If I were a telecom player, that would certainly keep me awake at night. According to one British telecom analyst, voice revenues are set to plunge. “The premium for wireless voice, without mobility, will disappear as wi-fi networks spread,” Westhall Capital analyst Cyrus Mewawalla said. “By our estimates, that puts 75% of the market for mobile voice revenues at risk of a substantial price downgrade (in the order of 50%-80%). For some international calls, prices could fall by 90% or more.” And Nokia has made it clear it is determined to support VOIP over Wi-Fi: “Internet voice is going mobile,” said Nokia head Jorma Ollila.

The telecom companies aren’t completely powerless in all this. Nokia, Microsoft, Motorola and Research In Motion want access to their customers and networks, and they also want the carriers to subsidize their devices so that more people will buy them. That gives them leverage – but it may only allow them to slow the speed with which VOIP eats into their business, not stop it altogether.

Not a great start for FON

Well, the FON network has $22-million or so from Google, Skype and Index Ventures, but it might have a bit of a credibility problem as well, after reports from one U.S. Internet service provider that contradicted what founder Martin Varsavsky said when he announced the deal. He said the company has the support of Speakeasy, a large ISP — but Glenn Fleishman of Wi-Fi Networking News says that he got a message from the ISP saying that isn’t the case.

Looking at what Mr. Varsavsky said on his blog, he referred to being “pleased to announce today that we have obtained the support of two significant ISPs for FON. In America, Speakeasy has said that they welcome FON and in Europe, Glocalnet and FON have signed an agreement.” While he doesn’t specifically say that FON has a deal or has signed anything with Speakeasy, he makes it sound as though the company has pledged its support in some fashion.

According to Glenn, Speakeasy said that it supports sharing of Wi-Fi (one of the few ISPs that does) but that doesn’t mean it supports FON. In fact, the company says that FON’s plan sounds like something Speakeasy came up with in 2003 called NetShare, which also involved revenue sharing with those who allowed others to use their wireless connection. Although Speakeasy says it has reconsidered its initial plan to take legal action against FON for the statements, it is obviously less than pleased.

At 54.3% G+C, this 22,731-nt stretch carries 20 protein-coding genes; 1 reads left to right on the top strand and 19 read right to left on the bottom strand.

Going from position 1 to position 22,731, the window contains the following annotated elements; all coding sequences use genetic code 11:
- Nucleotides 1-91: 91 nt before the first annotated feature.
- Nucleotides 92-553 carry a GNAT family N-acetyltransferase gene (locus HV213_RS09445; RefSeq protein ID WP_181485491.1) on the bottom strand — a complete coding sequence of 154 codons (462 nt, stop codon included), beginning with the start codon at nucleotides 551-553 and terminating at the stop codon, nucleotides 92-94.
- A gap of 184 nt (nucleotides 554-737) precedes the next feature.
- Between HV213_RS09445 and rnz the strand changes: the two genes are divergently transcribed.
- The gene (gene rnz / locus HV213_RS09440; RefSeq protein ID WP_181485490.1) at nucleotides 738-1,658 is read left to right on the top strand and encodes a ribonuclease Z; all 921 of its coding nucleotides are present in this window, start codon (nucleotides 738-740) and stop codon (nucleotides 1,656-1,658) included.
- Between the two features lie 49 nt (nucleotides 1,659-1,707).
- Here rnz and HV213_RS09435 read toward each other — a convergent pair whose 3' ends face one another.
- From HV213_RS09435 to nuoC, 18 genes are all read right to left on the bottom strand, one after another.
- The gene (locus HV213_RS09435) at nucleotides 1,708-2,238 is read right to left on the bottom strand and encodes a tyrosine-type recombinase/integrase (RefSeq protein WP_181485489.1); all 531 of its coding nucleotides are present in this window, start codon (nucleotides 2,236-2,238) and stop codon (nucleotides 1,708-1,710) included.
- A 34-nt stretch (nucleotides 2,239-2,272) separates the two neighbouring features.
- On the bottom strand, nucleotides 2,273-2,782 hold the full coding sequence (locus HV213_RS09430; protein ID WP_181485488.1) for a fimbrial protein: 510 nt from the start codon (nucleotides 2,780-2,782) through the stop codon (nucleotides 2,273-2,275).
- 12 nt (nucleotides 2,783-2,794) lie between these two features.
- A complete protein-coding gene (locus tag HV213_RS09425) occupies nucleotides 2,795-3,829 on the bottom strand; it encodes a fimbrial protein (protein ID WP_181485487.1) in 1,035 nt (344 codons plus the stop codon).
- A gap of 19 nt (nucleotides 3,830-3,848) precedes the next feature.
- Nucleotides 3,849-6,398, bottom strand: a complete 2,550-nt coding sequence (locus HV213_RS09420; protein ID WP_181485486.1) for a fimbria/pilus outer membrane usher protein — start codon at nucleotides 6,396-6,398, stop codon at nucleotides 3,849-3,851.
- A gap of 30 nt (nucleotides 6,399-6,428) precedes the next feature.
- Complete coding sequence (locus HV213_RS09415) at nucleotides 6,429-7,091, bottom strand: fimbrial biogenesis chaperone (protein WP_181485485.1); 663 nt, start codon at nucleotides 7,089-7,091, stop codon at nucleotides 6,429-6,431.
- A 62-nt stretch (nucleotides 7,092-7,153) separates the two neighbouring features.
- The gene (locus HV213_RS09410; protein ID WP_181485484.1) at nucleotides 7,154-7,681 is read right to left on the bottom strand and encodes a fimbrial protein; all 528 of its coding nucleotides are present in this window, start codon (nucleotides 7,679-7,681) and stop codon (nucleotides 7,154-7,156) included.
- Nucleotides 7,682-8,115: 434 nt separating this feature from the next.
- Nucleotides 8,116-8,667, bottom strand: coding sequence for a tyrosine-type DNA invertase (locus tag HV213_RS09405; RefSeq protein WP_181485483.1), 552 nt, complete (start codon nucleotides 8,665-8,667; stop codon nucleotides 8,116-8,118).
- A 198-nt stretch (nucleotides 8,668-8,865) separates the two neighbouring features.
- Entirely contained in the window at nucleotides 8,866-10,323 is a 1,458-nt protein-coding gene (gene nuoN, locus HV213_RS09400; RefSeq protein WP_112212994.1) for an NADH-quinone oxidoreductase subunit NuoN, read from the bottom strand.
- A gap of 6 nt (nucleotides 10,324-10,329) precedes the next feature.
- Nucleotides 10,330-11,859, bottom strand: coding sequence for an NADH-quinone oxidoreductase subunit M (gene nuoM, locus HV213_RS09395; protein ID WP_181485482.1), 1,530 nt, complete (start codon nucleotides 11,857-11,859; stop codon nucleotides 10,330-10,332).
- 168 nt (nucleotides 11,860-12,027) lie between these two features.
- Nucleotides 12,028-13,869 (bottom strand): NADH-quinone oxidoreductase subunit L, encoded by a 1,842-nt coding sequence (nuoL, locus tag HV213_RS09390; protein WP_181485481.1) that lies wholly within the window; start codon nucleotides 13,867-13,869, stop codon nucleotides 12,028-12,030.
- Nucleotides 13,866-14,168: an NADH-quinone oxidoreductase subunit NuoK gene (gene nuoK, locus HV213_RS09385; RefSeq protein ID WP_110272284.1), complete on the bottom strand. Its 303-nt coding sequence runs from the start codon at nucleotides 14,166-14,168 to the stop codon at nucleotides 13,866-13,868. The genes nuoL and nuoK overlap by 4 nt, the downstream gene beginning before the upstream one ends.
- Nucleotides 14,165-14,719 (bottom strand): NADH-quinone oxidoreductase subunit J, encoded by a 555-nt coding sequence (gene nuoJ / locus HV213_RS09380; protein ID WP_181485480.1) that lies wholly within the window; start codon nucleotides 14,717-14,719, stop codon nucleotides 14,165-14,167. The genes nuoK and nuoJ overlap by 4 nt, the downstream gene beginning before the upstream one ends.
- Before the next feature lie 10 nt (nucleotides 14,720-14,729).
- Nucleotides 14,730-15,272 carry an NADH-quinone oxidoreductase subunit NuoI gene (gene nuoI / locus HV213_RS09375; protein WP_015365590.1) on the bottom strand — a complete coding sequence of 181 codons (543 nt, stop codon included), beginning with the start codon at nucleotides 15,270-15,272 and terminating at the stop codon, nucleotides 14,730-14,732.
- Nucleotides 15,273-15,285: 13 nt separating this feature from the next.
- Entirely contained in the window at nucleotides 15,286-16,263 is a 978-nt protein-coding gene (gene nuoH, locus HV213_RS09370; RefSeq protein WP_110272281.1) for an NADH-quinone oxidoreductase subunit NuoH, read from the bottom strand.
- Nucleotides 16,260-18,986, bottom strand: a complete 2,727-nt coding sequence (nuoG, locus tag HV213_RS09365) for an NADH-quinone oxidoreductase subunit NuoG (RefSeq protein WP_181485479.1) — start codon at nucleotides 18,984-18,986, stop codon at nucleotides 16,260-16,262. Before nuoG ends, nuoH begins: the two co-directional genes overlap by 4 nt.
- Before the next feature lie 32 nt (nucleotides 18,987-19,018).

Needless to say, this kind of thing doesn’t bode well for the success of FON. It’s possible that Mr. Varsavsky misspoke, or that he was over-eager, and wanted to show more support than his company actually had. Whatever the case may be, it doesn’t look good to be claiming relationships you don’t have when you are trying to get something as ambitious as FON off the ground – and I would argue that it’s not likely to help other ISPs feel particularly comfortable about negotiating deals with the company either.

FON sounds great, but will it work?

It’s nice to hear that FON, the share-your-Wi-Fi network founded by entrepreneur Martin Varsavsky, has gotten an investment from Google, along with Skype founders Niklas Zenstrom and Janus Friis – but while that is a huge vote of confidence, it doesn’t remove some of the uncertainties surrounding the FON business model. For one thing, as more than one person has mentioned (including in the comments on Scoble’s post) almost every major ISP specifies in their contracts that this kind of wide-open sharing isn’t allowed.

According to comments Martin sent to Om, the company is trying to bring ISPs on-side, but has so far only managed to strike a deal with Speakeasy (Update: According to Om, Speakeasy says it has no arrangement with FON). Alec Saunders of Iotum says that most ISPs don’t enforce these agreements, and that’s true – but they might decide to change their minds about that if they find widespread sharing of the type FON has in mind.

Glenn Fleishmann of Wi-Fi Networking News, who has been a major skeptic on FON, says the investment by Google and the Skype gang (as well as Index Partners, which made a bundle on its investment in Skype) makes him a little less skeptical, but he still has concerns – including the difficulty of getting ISPs on-side, but also the difficulty of building out a robust enough wireless network to make what the company has in mind actually feasible.

Not only that, but how many people are going to feel the same concerns over security that the commenter on Scoble’s post feels? FON has a response here, but that might not satisfy enough people to open up their networks – especially after everyone has been telling them to lock them down so no one piggy-backs on them. FON has a response to the ISP question too, but that amounts to trying to convince the ISPs they will share revenue with them (assuming there is any). Like my friend Rob Hyndman, I think many providers (particularly in Canada) would be skeptical.